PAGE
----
When your son or daughter’s coach is emotionally abusive you are faced with a very difficult situation. You’re walking a political and emotional tightrope. If you do nothing, your child is at risk of having his self-esteem further traumatized and his joy of the sport killed. However, if you say or do something, you risk the coach retaliating and punishing your son or daughter even more. You also might get labeled as a pushy, over-involved parent. My feeling: Trying to keep the peace and not rocking the boat is not worth the emotional damage that your child will sustain remaining in this kind of abusive situation. I urge all parents to blow the whistle on abusive coaches. There is NEVER an excuse for adults in a position of power to demean, embarrass and humiliate our children. NEVER! This is NOT education! This is NOT coaching. It is, instead, inexcusable behavior. The following letter was sent by a father to the school’s athletic director because he was sick and tired of watching this kind of abuse heaped upon his son and his teammates.
Dear Athletic Director
For too long now there have been numerous complaints and serious concerns about the “coaching” style of Coach D. Many parents have tried to speak with him, myself included as well as school administrators. This has not worked.
Please know I have done my best over the years to support Coach D. When others were upset with him, I would offer possible reasons for the questionable things he would do. I eventually found it easier to sit away from other town people to avoid getting involved with the chatter. I have repeatedly given Coach D the benefit of the doubt only to be consistently disappointed. Please consider the following:
When a player is not able to do what Coach D asks, he
tells this player, who is a bit overweight- “Go have another cookie.”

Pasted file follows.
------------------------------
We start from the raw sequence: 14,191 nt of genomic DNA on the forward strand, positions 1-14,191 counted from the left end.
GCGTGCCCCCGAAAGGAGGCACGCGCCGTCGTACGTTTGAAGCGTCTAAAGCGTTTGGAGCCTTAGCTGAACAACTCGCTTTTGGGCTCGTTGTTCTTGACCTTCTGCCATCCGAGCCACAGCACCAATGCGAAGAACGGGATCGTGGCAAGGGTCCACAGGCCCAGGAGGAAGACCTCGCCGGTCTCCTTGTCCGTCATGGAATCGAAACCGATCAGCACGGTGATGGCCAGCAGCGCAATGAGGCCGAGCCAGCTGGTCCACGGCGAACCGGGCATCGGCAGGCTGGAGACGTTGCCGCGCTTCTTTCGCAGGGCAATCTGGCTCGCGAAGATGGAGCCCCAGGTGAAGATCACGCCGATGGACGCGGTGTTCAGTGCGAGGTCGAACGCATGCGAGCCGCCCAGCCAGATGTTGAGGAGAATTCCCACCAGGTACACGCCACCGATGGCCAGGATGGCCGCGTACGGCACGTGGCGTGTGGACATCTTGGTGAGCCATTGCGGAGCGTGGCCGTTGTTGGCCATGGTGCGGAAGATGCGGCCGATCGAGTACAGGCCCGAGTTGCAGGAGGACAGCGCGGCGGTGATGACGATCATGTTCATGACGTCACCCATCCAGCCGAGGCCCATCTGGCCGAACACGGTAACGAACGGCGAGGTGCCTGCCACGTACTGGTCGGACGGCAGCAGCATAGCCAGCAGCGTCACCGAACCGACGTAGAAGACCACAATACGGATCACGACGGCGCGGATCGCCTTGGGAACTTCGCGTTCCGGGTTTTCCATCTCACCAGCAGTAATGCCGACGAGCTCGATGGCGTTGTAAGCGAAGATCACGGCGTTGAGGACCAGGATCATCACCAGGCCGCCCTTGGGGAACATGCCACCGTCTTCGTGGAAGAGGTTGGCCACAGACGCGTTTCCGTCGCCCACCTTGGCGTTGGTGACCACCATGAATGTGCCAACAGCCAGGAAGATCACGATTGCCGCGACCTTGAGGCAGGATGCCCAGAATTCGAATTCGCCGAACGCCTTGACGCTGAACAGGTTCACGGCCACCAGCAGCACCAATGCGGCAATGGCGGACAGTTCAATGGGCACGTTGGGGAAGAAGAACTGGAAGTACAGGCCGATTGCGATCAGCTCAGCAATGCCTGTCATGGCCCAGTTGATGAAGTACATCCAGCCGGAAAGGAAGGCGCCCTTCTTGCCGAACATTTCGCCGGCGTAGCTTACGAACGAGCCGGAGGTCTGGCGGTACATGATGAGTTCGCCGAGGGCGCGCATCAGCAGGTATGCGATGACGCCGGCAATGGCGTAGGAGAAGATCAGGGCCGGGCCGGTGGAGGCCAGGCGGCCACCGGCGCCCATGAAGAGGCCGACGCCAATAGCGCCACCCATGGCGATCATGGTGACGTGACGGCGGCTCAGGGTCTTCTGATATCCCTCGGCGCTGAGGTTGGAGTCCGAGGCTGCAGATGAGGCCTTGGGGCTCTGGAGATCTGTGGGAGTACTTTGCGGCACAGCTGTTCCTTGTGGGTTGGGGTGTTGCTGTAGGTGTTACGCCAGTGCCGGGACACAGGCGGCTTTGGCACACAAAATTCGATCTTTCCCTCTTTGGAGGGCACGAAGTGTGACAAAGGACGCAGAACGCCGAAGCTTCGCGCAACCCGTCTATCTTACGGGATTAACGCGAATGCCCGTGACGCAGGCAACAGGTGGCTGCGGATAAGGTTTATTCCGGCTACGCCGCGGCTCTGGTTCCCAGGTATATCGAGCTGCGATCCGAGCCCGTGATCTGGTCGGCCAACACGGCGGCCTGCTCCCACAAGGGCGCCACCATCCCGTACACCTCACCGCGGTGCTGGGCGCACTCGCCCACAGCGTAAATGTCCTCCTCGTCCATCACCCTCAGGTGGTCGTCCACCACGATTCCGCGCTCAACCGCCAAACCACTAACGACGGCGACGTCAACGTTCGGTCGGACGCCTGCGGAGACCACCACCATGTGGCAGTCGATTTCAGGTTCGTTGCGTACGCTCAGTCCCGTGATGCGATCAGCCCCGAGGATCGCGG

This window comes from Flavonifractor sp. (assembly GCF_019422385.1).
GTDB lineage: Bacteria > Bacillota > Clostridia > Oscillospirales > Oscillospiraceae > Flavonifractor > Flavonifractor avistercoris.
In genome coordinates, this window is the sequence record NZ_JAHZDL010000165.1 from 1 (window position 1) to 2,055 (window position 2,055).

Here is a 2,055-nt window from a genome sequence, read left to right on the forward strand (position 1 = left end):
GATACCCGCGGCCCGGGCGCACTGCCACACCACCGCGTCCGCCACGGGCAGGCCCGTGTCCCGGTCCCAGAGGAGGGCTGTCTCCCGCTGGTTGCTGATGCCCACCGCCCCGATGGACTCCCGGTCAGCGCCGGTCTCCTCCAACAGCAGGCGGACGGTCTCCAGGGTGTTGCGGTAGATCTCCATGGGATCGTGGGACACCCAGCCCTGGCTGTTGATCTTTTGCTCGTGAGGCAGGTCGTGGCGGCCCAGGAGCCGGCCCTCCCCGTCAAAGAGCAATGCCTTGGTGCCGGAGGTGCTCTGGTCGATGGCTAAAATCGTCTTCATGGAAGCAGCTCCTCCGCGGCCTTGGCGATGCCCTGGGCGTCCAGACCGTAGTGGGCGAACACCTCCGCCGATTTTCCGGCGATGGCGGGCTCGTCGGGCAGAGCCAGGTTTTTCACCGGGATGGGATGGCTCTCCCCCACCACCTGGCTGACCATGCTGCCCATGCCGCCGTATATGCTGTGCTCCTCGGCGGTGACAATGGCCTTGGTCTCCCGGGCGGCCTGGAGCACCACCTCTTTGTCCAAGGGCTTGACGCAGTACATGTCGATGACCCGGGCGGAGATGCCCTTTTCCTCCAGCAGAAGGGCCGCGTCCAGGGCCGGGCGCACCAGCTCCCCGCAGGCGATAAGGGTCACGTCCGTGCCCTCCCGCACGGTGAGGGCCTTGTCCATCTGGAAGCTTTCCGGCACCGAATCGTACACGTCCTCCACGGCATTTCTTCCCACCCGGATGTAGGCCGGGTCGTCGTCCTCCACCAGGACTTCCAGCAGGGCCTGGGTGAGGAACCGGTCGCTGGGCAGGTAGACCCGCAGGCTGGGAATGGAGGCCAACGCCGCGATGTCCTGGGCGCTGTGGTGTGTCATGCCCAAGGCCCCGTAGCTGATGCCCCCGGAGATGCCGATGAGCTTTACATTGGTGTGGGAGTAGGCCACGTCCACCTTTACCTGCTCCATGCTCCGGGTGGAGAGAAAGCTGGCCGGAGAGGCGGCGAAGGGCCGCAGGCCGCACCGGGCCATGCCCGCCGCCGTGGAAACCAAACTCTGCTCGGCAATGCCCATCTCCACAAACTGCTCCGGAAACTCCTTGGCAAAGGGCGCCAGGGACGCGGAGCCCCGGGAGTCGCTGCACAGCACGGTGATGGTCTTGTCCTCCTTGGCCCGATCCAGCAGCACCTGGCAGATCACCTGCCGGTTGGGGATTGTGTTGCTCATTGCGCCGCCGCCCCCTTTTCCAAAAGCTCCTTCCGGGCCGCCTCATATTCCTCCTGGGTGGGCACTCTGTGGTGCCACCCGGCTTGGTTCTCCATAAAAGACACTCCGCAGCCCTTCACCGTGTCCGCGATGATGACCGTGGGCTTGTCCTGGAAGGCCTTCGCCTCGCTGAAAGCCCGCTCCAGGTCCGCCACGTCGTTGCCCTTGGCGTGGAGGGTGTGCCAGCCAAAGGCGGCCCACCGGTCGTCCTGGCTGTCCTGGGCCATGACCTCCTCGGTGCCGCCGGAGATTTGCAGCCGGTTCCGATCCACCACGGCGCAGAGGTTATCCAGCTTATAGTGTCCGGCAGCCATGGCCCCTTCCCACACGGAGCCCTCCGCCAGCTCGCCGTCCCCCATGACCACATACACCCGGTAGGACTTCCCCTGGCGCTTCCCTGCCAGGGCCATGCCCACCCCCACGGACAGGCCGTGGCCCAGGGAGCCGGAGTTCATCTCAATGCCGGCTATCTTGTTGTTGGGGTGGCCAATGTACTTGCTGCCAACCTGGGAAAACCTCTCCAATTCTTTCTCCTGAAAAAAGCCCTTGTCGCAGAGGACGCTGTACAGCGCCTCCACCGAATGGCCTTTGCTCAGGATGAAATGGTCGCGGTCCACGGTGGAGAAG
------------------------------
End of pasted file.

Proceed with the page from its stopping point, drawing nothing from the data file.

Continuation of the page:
Does Coach D think bullying kids and causing a player to cry is inspirational to that player or anyone else on the team?
Are the following rants productive or helpful in any way?
“My mother can run faster than you!”
“Can your brain process this!”
“I’m 43, I can do better!”
Two years ago when I was just trying to have a conversation with one of the basketball players on the team, I asked him, “How’s basketball going?” He responded, “I’m going to kick Coach D in the nuts.” What does this say about the team environment he’s created?
When we adults make a mistake in the course of doing our jobs, I wonder how many of us would like to be publicly humiliated. If we would not appreciate being embarrassed in front of our kids, why would we allow our kids to be embarrassed in front of us?
Coach D tells his players that they don’t respect him. What does he expect when he is rude, demeaning and disrespectful of them?
Can you think of a reason a coach would have a kid run on a sprained ankle? After my son badly sprained his ankle in a game, I went to speak with Coach D. I asked that my son not run in practice and be allowed to stay off it as much as possible because even when coming home after school, it would swell up. The entire time I was speaking with Coach D, he didn’t look at me once. The only thing he said was “Yeah, it was a bad sprain.” When I went to pick my boy up after practice, he was angrier than I had ever seen him and have never heard him speak in this way!